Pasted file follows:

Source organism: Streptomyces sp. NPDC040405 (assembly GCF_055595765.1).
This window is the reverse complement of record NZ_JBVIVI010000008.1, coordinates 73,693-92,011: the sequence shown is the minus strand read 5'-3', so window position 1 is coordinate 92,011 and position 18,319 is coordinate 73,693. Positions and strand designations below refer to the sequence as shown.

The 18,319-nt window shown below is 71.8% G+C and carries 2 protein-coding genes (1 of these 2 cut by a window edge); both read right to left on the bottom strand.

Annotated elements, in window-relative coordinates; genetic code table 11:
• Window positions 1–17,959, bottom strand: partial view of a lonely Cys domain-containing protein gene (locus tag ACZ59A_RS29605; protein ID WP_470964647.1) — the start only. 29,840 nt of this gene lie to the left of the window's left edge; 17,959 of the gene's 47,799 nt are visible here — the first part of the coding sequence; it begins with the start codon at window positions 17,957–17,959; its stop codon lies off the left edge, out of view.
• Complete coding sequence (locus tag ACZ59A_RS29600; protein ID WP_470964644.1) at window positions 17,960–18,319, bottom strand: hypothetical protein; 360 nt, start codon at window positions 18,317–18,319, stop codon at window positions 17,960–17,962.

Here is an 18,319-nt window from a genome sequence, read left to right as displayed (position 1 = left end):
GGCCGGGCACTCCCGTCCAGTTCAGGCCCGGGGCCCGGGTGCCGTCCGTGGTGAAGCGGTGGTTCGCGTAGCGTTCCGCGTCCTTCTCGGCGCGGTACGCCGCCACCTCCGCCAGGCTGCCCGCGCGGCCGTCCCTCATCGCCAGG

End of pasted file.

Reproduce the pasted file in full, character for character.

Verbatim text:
Source organism: Streptomyces sp. NPDC040405 (assembly GCF_055595765.1).
This window is the reverse complement of record NZ_JBVIVI010000008.1, coordinates 73,693-92,011: the sequence shown is the minus strand read 5'-3', so window position 1 is coordinate 92,011 and position 18,319 is coordinate 73,693. Positions and strand designations below refer to the sequence as shown.

The 18,319-nt window shown below is 71.8% G+C and carries 2 protein-coding genes (1 of these 2 cut by a window edge); both read right to left on the bottom strand.

Annotated elements, in window-relative coordinates; genetic code table 11:
• Window positions 1–17,959, bottom strand: partial view of a lonely Cys domain-containing protein gene (locus tag ACZ59A_RS29605; protein ID WP_470964647.1) — the start only. 29,840 nt of this gene lie to the left of the window's left edge; 17,959 of the gene's 47,799 nt are visible here — the first part of the coding sequence; it begins with the start codon at window positions 17,957–17,959; its stop codon lies off the left edge, out of view.
• Complete coding sequence (locus tag ACZ59A_RS29600; protein ID WP_470964644.1) at window positions 17,960–18,319, bottom strand: hypothetical protein; 360 nt, start codon at window positions 18,317–18,319, stop codon at window positions 17,960–17,962.

Here is an 18,319-nt window from a genome sequence, read left to right as displayed (position 1 = left end):
GGCCGGGCACTCCCGTCCAGTTCAGGCCCGGGGCCCGGGTGCCGTCCGTGGTGAAGCGGTGGTTCGCGTAGCGTTCCGCGTCCTTCTCGGCGCGGTACGCCGCCACCTCCGCCAGGCTGCCCGCGCGGCCGTCCCTCATCGCCAGG